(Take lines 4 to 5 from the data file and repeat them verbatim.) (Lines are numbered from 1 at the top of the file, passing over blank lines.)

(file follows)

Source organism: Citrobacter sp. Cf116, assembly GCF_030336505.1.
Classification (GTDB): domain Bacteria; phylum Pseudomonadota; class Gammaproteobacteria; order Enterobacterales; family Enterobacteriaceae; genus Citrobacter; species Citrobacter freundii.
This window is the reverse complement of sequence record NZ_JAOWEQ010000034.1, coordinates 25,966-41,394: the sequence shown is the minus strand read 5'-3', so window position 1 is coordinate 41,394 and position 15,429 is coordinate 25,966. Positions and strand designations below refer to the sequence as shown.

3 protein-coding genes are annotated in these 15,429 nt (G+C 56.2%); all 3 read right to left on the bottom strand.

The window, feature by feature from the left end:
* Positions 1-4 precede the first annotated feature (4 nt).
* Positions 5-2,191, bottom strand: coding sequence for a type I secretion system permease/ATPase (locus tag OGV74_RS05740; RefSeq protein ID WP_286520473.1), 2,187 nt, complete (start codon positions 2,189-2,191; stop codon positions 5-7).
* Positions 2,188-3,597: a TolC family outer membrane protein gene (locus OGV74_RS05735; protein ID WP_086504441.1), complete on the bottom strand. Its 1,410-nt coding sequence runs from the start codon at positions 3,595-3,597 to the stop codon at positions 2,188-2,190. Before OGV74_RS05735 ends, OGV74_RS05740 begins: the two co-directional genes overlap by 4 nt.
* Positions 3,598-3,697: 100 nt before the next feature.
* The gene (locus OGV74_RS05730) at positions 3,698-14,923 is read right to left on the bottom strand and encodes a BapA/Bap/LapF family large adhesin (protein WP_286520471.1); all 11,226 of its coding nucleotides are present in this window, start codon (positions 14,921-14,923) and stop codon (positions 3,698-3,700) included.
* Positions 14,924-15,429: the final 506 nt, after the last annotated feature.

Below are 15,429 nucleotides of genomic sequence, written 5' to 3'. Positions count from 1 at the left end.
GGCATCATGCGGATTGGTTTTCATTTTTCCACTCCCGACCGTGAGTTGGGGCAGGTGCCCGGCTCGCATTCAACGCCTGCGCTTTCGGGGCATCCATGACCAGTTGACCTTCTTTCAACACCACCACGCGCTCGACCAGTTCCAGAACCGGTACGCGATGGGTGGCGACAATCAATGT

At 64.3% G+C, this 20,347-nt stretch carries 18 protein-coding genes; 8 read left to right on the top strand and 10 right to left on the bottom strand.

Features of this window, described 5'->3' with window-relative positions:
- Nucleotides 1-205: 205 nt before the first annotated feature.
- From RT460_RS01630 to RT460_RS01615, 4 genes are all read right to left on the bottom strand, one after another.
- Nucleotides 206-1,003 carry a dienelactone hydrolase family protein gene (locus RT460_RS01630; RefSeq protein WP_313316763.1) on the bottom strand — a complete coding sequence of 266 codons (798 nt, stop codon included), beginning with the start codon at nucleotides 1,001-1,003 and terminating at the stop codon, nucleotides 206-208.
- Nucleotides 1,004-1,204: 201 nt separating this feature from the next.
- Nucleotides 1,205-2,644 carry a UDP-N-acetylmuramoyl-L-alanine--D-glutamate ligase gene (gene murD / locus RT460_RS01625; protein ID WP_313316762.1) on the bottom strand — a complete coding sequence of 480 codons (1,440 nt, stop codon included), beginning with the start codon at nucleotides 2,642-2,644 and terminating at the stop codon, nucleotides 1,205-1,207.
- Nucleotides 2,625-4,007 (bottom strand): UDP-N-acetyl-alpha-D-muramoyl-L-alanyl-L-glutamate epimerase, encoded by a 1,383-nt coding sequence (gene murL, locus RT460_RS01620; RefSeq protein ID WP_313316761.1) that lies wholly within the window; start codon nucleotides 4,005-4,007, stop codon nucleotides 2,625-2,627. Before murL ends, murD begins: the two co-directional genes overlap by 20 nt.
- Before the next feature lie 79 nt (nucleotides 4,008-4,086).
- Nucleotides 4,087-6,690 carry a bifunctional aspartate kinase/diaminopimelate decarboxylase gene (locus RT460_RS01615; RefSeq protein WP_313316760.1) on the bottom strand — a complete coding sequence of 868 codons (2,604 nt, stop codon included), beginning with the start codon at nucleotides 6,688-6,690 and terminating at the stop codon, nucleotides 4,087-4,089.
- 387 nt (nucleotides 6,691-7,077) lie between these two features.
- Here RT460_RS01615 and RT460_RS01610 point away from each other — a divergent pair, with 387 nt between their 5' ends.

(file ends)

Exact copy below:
3 protein-coding genes are annotated in these 15,429 nt (G+C 56.2%); all 3 read right to left on the bottom strand.

The window, feature by feature from the left end: